(Last updated on March 2nd, 2021)
Read this ultimate Adobe Lightroom review to find out if this software works best for your needs.
While Photoshop remains one of Adobe’s most all-encompassing graphic design programs, Lightroom has emerged as the program more preferable for those who want to make simple photo edits without all the graphical bells and whistles.
It’s an application for non-destructive editing, meaning it won’t override current photos and save them out as new images with edits made. Over the years, it has grown as less of a Photoshop spin-off and more a photo editing program all its own.
The program had initially been launched in 2006 as Photoshop Lightroom for an early beta release and would eventually ship in 2007 after user feedback.
Many improvements came over the years in the form of localized corrections (for editing specific areas of photos), flexible printing options, watermarks, tethered shooting for particular camera models, and much more. It has also expanded its reach in platforms, operating on Windows and Mac environments and Apple TV devices.
By 2017, Photoshop Lightroom had changed to just Lightroom (or Lightroom CC as it was known at the time) and was now usable on mobile devices. This move, however, split Lightroom into two different versions.
The most modern Lightroom version is operated on desktop and mobile with cloud support. Simultaneously, Lightroom Classic was desktop only, with a few features still missing from the more modern Lightroom application.
Lightroom is unique for existing as two different entities, unlike other Adobe products. Sure, Photoshop and Premiere both have their Elements versions, but those are more or less stripped-down versions of the professional software.
Lightroom Classic provides extra power and functionality that can only be attained on desktop environments, while Lightroom (CC) works well for those on the go and needs cloud storage.
Pros and Cons
- Easy-to-use interface: The interface is not only clean but refined enough to be a breeze for most users to find their way through.
- Tool sliders: Sliders make it easier to make visual tweaks on both desktop and mobile.
- Cloud storage: Lightroom comes with cloud storage that is incredibly handy for those working on the go or need extra computer space.
- Mobile & desktop synchronization: Lightroom can work on both mobile and desktop environments with cloud storage to keep everything together.
- Some lacking features: Lightroom has yet to fully catch up with Lightroom Classic in a few areas.
- Differences between Lightroom and Lightroom Classic: Lightroom Classic is still required for more advanced projects of HDR and panoramic photographs.
- Limited tweaks in a non-destructive environment: Non-destructive photo editing has its limitations in terms of what can be placed on top of a photo.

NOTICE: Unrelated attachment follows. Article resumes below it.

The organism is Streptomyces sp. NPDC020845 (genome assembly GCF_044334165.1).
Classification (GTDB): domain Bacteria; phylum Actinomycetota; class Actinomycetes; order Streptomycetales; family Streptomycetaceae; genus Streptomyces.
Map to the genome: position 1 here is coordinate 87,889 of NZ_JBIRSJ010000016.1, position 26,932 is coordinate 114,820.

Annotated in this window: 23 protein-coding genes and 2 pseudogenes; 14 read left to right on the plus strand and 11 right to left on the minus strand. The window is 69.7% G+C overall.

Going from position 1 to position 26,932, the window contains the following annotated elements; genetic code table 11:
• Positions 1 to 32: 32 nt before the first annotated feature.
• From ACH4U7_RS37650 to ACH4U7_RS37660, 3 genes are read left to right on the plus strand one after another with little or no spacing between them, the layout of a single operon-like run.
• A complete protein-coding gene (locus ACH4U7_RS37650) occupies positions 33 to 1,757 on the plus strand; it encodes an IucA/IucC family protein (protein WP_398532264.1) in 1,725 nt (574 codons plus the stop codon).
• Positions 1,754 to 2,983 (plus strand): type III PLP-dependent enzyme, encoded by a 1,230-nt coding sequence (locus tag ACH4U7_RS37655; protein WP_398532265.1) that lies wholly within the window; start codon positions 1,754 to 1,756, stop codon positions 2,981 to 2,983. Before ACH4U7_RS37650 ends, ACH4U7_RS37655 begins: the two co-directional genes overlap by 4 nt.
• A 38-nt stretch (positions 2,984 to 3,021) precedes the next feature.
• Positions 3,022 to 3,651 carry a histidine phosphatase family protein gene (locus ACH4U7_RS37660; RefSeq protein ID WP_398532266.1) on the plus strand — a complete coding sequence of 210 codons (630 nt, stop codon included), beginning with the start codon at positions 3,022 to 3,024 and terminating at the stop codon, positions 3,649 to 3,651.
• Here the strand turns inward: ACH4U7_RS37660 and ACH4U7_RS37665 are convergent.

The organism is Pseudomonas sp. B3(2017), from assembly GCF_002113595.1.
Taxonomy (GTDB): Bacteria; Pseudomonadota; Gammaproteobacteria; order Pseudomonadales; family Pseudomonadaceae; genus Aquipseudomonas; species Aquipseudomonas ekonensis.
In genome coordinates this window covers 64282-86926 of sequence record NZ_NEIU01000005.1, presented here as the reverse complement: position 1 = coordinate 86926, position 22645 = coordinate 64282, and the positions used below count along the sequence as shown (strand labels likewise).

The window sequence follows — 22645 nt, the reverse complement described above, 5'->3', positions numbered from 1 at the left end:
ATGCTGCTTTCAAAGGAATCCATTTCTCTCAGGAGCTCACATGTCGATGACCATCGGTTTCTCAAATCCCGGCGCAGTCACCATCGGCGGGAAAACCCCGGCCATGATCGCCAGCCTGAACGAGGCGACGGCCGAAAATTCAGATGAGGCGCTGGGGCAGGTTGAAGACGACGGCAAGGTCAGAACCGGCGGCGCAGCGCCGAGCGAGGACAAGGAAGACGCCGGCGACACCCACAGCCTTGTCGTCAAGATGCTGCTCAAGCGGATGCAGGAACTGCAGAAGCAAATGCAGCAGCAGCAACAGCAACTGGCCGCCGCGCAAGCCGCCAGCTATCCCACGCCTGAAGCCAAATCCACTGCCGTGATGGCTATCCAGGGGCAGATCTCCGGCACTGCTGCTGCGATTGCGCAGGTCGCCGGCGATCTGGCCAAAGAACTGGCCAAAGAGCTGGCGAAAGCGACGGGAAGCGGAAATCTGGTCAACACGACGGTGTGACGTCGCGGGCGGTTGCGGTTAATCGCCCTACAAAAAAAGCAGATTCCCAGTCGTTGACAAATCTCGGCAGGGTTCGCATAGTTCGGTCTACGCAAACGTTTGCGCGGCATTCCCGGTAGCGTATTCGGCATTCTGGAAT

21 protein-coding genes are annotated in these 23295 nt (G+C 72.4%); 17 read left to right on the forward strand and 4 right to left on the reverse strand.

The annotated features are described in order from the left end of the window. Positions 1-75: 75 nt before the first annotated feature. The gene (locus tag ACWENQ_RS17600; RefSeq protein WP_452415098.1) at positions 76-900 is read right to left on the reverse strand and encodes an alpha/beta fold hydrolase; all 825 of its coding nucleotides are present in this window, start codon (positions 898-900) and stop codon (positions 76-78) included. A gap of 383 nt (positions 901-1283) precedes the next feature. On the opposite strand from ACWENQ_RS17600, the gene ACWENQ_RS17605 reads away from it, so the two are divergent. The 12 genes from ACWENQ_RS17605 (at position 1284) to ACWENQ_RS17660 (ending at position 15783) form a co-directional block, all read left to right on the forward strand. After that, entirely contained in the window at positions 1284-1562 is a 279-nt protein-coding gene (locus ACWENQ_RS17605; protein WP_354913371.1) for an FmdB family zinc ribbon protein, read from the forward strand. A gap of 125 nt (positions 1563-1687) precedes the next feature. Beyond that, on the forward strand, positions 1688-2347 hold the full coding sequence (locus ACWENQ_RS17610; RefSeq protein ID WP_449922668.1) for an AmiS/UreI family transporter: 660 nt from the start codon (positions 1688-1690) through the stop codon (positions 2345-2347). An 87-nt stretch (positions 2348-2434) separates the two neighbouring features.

Lightroom is best suited for professional photographers who require quick and detailed photo tweaks but is also intuitive enough for first-timers to use. The easy-to-read catalog function and simplicity of the slider tools make it an ideal application for any skillset. This makes the learning curve quite low.
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The latest features of Lightroom are rather impressive. Watermarking is a convenient feature that can automatically place a watermark on all rendered out photos, an absolute must for anybody who wants to post their photos online and sell them without worrying about others only taking copying your image files.
The local hue adjustments feature better allows users to target specific areas of their photos where they want to tweak colors.
An improved feature is custom raw import settings, giving users more control over how their final product will look. More options are now present for the quality at which you want your render. This is useful for those who want to differentiate between photos that’ll be compressed for online display or given the highest amount of detail for printing purposes.
Despite all these improvements, Lightroom still has a long way to go in the few areas of lacking features. For example, local printing still isn’t as strong, and camera tethering, such a crucial aspect, still needs some work.
Although plugins exist for the program, the latest version of Lightroom could use some extra support in this area, considering how small it seems compared to Lightroom Classic.
Speaking of Lightroom Classic, one aspect that is the most concerning is the switching you may have to make between Lightroom and Lightroom Classic. Lightroom Classic, an older version of the application that only works on desktop environments, benefits a few features for higher-quality production.
The likes of HDR imaging and panoramic displays are a function that is unique to Classic yet lacking in the modern version of Lightroom.
This is just one of the few reasons Lightroom Classic remains solid today, armed with a handful of additional functionality that the mobile-friendly version of the application has yet to adopt. Lightroom may one day make Lightroom Classic obsolete, but that day has yet to come.
Lightroom has expanded in recent years to be usable on mobile devices. The application has been highly simplified for users either using their finger or a mouse.
This means that much of the hassle in setting up the editing environment has been removed, thanks to a more organized layout. It also means sliders for much of the tools, making it easier to test out which styles work best for your photos.
Photographs are organized in a storyboard-like catalog, displayed quite prominently at the bottom of the interface. Tools are accessed on a sidebar where everything from contrast tweaks to color altering is present and neatly contained.
Smart preview windows are also current with a large enough space to get the full effect of what your finished photo will look like with tweaks made.